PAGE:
Adding life content: happy father’s day

Like yesterday, today was a beautiful spring day with glorious sunshine, very little wind, not too hot or too cold, and not a cloud in the sky. The last week has had a lot of those, so I’m making the most if it while I can… read: totally overdoing it while I feel ok.

We took a 3 year old to the park yesterday. There was a paraglider.

Yesterday, we took our flatmates’ 3 year old to the park. Today I spent the day in Akaroa with family (my husband, my dad, dad’s partner, my older sister, her kids).

We met for coffee at my sister’s place just after 9 am and decided on a plan, then we travelled in convoy to Little River, the half way point, where we stopped for brunch before continuing on. The drive to Akaroa is about 100 km from my house. It takes a good 90 minutes of driving, much of which is along twisty hill roads that wind through the craters of 2 extinct volcanoes. It’s a hard trip for everyone, but it’s beautiful.

Over brunch, we talked about scientific research, geopolitics, the economy, sculpture (the cafe is also an art gallery), and the horrors of dense croissants. Ryan and I ate lovely, giant, flakey croissants and cake, with a lot of earl grey tea, while the others had quiche, brownies, cheesecake, muffins, and samosas. There was no cell signal at all, even for phone calls. I can see people staying there deliberately for that alone.

Evening sun in Akaroa

We arrived in Akaroa, found somewhere to park, and headed to the waterfront. We wandered along the main road, looking at shops, chatting, and enjoying the weather, then headed off in search of ice cream. Irish comedian, Dylan Moran, talking about travelling with children, says all you want is a public toilet that serves ice cream. That sounds about right to me.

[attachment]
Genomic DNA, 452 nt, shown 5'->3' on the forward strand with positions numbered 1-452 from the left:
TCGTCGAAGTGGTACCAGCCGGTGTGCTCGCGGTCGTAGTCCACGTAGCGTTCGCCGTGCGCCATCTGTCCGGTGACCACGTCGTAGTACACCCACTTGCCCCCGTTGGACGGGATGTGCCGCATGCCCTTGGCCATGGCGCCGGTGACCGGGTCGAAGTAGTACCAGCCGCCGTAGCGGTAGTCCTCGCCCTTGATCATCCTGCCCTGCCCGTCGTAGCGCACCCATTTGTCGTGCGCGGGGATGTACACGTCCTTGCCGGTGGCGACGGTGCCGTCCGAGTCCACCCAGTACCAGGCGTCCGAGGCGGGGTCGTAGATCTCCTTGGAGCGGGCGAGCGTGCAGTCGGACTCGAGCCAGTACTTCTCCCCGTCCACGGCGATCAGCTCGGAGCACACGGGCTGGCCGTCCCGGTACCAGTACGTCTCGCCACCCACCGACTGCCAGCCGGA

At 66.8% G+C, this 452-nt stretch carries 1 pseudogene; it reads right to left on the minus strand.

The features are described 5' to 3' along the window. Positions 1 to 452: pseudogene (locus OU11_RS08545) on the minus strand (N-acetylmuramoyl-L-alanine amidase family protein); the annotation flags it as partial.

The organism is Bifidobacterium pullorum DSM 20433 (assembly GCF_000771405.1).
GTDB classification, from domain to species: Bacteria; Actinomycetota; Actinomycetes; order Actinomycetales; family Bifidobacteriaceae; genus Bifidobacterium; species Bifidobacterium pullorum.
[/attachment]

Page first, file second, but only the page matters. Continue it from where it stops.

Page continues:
I decided it would be best if I took my wheelchair, as Akaroa is a sprawling village, long and narrow, wrapped around a large harbour. I knew we’d end up going for a walk from one end to the other, because that’s what you do in Akaroa, and I knew I wouldn’t be able to manage that by foot. Luckily I have a wonderful husband who can help me propel the chair (or rather, he pushes and I help on hills or particularly off camber paths), or it would be only a minimal saving, if anything. Indoors, the wheelchair makes a huge difference, but on the street it can take more energy than walking.

We walked from one end of the town to the other, and back again. Then the kids went canoeing while the adults painted, talked, and went to a cafe.

I left my phone in the car, so I didn’t get any photos until we were leaving. Instead I did a watercolour sketch of the harbour. It doesn’t do it justice, but it was a nice exercise.

The chip shop was closed by the time we got there, so our discussion of whether fish and chips could work as high tea was moot. Instead, we returned to our cars and drove back to the wee ferry warf (it’s the one in the painting with the wee red roofed building – I think they run wildlife cruises from there) to look for somewhere to eat before heading home.

I didn’t realise how tired I was until I had to drive back. The visual stimulus of driving at speed on hills was quite challenging, so I’m pleased I had left something in the tank for that. We have a joke in my local CFS/ME group (it may be more universal): “no one ever says ‘I wish I’d waited longer before getting my wheelchair.'” They really are a lifesaver. I was far more able to budget my limited energy, and leave enough for the drive home.

We got home a few minutes before 7 pm, unpacked the car and fed the cat. I lay on the bed to check my Twitter feed (I just got a new account for this blog: @loremipsumlife, I also have an instagram with the same handle) but instead I immediately fell asleep. I fell hard and couldn’t wake up, even with the help of the cat slapping me, for 2 1/2 hours!

It’s nice to spend a day doing something that’s a thing, even if it’s only “doing nothing” with family.


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